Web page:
Objectives The aim of this study was to test the effectiveness of Provent, an expiratory nasal resistance valve, to prevent the recurrence of OSA following CPAP withdrawal.
Design Randomised, partially blinded, parallel, placebo-controlled trial.
Setting Outpatient sleep clinics in the UK (Oxford) and Switzerland (Zurich).
Participants 67 patients with OSA receiving CPAP were randomised to one of three groups for 2 weeks: continuing CPAP, Provent or placebo Provent.
Main outcome measures Primary outcomes included for Provent versus placebo Provent, OSA severity (oxygen desaturation index (ODI), apnoea–hypopnoea index (AHI)) and Epworth Sleepiness Scale (ESS) score. Secondary outcomes for Provent versus placebo Provent included ODI from ambulatory pulse oximetry and blood pressure (BP). For CPAP versus Provent, or CPAP versus placebo Provent, secondary outcomes included ODI/AHI, ESS and BP.
Results 63 patients were included in the per protocol analysis. OSA recurred in the Provent (ODI 35.8, SD 17.4) and placebo Provent (ODI 28.2, SD 18.3) groups, and there was no significant difference in ODI, AHI and ESS between Provent and placebo Provent at 2 weeks (mean difference ODI −1.0, 95% CI −10.0 to +12.0, p=0.85; AHI +3.2, 95% CI −7.7 to +14.1, p=0.52; and ESS −1.4, 95% CI −4.1 to +1.4, p=0.33). ODI from ambulatory pulse-oximetry and BP at 2 weeks were not different in the Provent versus placebo Provent groups. ODI, AHI and BP, but not ESS, were significantly higher in the Provent and placebo Provent groups compared with CPAP.
Conclusions Provent cannot be recommended as an alternative short-term therapy for patients with moderate to severe OSA already on CPAP.
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What is the key question?
Does Provent, an expiratory nasal resistance valve, prevent the recurrence of obstructive sleep apnoea (OSA) following continuous positive airway pressure (CPAP) therapy withdrawal?
What is the bottom line?
CPAP therapy is not always tolerated by patients with OSA. Thus there is a need for alternative therapies, particularly for short periods off CPAP.
Why read on?
The findings of this randomised controlled trial show that Provent cannot be recommended as an alternative short-term therapy for patients with moderate to severe OSA already on CPAP.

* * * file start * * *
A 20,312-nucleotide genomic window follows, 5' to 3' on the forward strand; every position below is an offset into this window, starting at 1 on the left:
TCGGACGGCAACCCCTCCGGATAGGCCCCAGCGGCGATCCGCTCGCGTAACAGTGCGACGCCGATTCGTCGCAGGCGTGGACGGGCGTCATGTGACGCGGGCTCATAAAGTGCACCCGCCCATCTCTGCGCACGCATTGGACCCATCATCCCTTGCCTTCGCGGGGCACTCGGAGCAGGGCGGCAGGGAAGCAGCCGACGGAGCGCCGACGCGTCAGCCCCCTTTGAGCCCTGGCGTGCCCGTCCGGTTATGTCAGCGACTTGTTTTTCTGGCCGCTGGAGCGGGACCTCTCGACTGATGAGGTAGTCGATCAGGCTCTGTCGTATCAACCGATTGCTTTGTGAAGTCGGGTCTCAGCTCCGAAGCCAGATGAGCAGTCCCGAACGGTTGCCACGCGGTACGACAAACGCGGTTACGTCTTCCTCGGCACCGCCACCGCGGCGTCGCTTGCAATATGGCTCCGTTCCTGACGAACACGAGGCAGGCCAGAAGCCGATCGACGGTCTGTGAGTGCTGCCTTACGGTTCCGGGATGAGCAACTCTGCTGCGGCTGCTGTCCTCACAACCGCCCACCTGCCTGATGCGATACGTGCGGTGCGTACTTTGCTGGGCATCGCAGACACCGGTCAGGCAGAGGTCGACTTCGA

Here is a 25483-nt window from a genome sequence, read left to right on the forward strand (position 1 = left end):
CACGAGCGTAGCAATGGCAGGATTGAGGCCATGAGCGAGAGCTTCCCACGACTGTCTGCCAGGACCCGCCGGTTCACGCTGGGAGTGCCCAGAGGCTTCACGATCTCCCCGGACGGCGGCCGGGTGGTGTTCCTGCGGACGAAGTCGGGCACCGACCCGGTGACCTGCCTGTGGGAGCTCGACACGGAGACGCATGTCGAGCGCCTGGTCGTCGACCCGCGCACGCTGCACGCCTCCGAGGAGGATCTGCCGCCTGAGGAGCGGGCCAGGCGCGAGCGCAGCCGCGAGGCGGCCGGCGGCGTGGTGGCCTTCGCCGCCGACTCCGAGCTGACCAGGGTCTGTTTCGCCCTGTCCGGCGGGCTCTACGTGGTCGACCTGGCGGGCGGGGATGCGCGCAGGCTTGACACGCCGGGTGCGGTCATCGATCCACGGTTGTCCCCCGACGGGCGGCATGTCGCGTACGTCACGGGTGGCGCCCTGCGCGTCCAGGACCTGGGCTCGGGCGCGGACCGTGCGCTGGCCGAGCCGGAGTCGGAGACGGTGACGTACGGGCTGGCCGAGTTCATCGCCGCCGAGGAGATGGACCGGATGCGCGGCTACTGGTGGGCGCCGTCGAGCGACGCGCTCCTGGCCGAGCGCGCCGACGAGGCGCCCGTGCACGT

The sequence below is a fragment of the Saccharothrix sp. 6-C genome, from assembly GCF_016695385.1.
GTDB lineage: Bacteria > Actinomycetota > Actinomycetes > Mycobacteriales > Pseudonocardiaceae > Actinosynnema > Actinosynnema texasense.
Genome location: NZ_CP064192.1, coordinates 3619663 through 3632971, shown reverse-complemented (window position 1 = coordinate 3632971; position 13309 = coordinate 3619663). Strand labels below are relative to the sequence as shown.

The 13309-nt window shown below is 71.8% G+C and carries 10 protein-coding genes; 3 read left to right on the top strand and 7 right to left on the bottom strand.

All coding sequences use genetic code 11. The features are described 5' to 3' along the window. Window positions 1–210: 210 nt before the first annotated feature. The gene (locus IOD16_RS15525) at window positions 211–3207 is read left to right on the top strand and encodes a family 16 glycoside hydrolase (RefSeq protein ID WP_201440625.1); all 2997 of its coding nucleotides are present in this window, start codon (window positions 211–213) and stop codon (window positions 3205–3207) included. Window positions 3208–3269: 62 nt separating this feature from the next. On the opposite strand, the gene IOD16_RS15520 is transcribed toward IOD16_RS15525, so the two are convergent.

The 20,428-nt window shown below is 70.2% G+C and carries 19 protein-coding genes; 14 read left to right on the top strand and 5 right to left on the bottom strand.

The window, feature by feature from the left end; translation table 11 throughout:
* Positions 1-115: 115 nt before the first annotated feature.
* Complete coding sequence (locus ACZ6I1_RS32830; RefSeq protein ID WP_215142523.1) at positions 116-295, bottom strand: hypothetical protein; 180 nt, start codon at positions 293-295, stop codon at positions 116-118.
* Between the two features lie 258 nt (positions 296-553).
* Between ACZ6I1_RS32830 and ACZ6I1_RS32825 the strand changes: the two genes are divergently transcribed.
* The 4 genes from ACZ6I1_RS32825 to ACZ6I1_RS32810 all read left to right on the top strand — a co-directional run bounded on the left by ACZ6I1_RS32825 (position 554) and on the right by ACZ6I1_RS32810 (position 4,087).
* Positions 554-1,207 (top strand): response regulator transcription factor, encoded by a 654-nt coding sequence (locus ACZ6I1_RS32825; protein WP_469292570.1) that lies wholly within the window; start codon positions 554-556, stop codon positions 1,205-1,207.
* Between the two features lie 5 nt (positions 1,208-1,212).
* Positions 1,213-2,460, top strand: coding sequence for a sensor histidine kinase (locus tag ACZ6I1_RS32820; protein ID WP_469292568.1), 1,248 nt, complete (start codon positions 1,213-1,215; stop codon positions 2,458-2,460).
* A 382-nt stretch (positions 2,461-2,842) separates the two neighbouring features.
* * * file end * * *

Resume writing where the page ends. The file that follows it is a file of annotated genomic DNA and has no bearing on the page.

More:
Obstructive sleep apnoea (OSA) is a common sleep-related breathing disorder affecting up to 30% of middle-aged adults in Western countries.1 OSA is characterised by transient interruption of ventilation during sleep caused by complete or partial collapse of the upper airway, resulting in apnoeas and hypopnoeas. These interruptions of ventilation lead to oxygen desaturation, increased inspiratory effort, arousal from sleep and, as a consequence, increased daytime sleepiness, impaired quality of life, increased risk of traffic accidents and hypertension.2–4
Several therapies have been developed to treat OSA, such as continuous positive airway pressure (CPAP), oral appliances, and upper airway surgery. CPAP is the most effective treatment to prevent the repetitive upper airway obstruction and to improve sleepiness and quality of life. However, adherence to treatment is an important factor limiting the effectiveness of CPAP therapy.5 Moreover, CPAP utilisation may be difficult while travelling or on holiday due to absence of electricity or due to the cumbersome size and weight of the equipment. Therefore, alternative therapies which could replace CPAP for short or longer periods are needed.
A nasal expiratory positive airway pressure device, Provent (Ventus Medical, Belmont, California, USA) has been proposed as a new therapeutic option for patients with OSA who cannot tolerate CPAP therapy or are not compliant with it. This device consists of small disposable one-way valves applied to both nares by adhesive tape. The valves have negligible inspiratory resistance, but offer resistance during the expiratory phase, thus creating a positive end-expiratory pressure, thereby increasing end-expiratory lung volumes.6 This is thought to traction the upper airways, decreasing pharyngeal wall compliance, thus preventing them from collapsing.6 There may be an additional effect from the higher pharyngeal pressures during expiration, perhaps carrying over into inspiration, thus splinting open the pharynx; however this would be expected to disappear as inspiration begins. Previous pilot studies, and one randomised controlled trial, have suggested that Provent might be effective in reducing sleep-disordered breathing and daytime sleepiness in patients with mild to moderate OSA, however the individual patient responses were considerably variable.7–9